What's the Latest Development?

In December, protests against government officials in China's southern Guandong province brought tens of thousands of people into the streets, driving out party officials and police tasked with controlling the situation. But residents of the village of Wukan, where the protests occurred, were mindful to praise the national government while drawing attention to local injustices which typically involve the seizure and sale of farmland for development projects which benefit the personal fortunes of local officials.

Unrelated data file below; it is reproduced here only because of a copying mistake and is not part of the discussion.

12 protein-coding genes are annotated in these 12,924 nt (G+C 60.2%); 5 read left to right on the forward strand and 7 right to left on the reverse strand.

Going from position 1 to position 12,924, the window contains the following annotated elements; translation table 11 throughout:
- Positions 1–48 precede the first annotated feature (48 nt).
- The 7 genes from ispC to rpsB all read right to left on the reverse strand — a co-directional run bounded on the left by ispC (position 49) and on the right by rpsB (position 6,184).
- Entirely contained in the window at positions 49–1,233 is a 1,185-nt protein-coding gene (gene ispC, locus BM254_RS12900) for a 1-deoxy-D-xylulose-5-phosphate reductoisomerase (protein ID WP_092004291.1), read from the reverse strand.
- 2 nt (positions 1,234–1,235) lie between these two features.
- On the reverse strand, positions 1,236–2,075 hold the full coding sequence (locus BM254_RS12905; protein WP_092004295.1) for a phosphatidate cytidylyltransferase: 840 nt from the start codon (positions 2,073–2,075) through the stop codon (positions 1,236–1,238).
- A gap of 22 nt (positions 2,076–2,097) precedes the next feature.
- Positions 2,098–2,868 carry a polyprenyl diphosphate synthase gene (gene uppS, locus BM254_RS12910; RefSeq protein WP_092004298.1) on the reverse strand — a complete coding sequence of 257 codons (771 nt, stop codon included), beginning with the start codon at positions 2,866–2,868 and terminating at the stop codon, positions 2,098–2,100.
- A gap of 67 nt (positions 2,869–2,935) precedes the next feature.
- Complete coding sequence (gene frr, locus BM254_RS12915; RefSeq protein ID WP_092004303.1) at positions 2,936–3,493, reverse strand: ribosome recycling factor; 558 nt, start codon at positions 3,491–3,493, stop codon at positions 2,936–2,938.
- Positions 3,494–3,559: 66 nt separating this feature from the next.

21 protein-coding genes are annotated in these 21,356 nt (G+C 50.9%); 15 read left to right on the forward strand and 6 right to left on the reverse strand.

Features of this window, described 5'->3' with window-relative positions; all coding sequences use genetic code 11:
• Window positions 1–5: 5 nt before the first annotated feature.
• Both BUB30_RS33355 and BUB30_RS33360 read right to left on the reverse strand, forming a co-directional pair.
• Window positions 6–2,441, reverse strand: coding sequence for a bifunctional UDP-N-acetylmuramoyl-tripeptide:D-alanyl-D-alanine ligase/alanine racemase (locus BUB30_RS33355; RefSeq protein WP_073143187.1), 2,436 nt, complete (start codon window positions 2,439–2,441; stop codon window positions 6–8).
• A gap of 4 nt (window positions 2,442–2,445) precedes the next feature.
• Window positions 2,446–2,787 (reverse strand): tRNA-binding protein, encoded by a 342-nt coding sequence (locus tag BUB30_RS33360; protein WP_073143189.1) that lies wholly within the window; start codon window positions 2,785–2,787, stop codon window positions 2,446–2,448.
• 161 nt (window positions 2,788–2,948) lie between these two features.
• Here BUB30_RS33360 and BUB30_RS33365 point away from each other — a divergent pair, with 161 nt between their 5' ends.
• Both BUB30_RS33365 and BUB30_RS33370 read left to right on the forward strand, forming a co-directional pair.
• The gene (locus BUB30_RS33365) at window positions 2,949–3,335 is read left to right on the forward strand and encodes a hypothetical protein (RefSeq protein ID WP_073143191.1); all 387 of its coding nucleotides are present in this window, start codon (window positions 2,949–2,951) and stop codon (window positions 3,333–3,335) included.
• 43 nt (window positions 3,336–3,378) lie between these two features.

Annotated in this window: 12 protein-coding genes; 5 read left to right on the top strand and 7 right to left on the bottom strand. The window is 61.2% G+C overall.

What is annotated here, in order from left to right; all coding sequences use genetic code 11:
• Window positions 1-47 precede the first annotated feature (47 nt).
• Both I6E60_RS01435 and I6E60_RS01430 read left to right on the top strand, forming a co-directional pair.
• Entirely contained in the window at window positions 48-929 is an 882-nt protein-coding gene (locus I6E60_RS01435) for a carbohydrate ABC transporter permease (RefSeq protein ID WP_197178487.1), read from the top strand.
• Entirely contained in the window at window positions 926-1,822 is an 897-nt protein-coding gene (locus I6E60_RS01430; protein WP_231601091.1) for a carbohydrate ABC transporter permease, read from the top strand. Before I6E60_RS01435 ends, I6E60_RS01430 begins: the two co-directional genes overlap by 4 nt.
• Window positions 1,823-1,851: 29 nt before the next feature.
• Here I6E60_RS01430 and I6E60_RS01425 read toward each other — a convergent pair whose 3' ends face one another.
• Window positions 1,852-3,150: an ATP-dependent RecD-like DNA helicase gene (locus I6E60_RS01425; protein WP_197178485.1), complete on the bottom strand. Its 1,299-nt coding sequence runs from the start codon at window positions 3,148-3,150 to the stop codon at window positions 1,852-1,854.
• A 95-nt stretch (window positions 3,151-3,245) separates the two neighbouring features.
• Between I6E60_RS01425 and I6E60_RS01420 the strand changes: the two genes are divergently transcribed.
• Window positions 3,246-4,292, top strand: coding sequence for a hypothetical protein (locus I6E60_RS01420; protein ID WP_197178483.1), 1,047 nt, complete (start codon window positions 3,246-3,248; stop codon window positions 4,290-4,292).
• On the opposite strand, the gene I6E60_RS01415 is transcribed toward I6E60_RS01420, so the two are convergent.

What's the Big Idea?

Many Chinese are outspoken about their distaste with local political leaders while being equally vocal in supporting Beijing's communist party. Popular protests happen within the structure of the national political system and, for now, everyone's interests are aligned in promoting economic growth. But China's economy must change if it is to maintain such rapid expansion. Domestic consumption must share the burden of growth shouldered by decades of cheap exports. If that reform fails, protesters may be less reverent toward Beijing.

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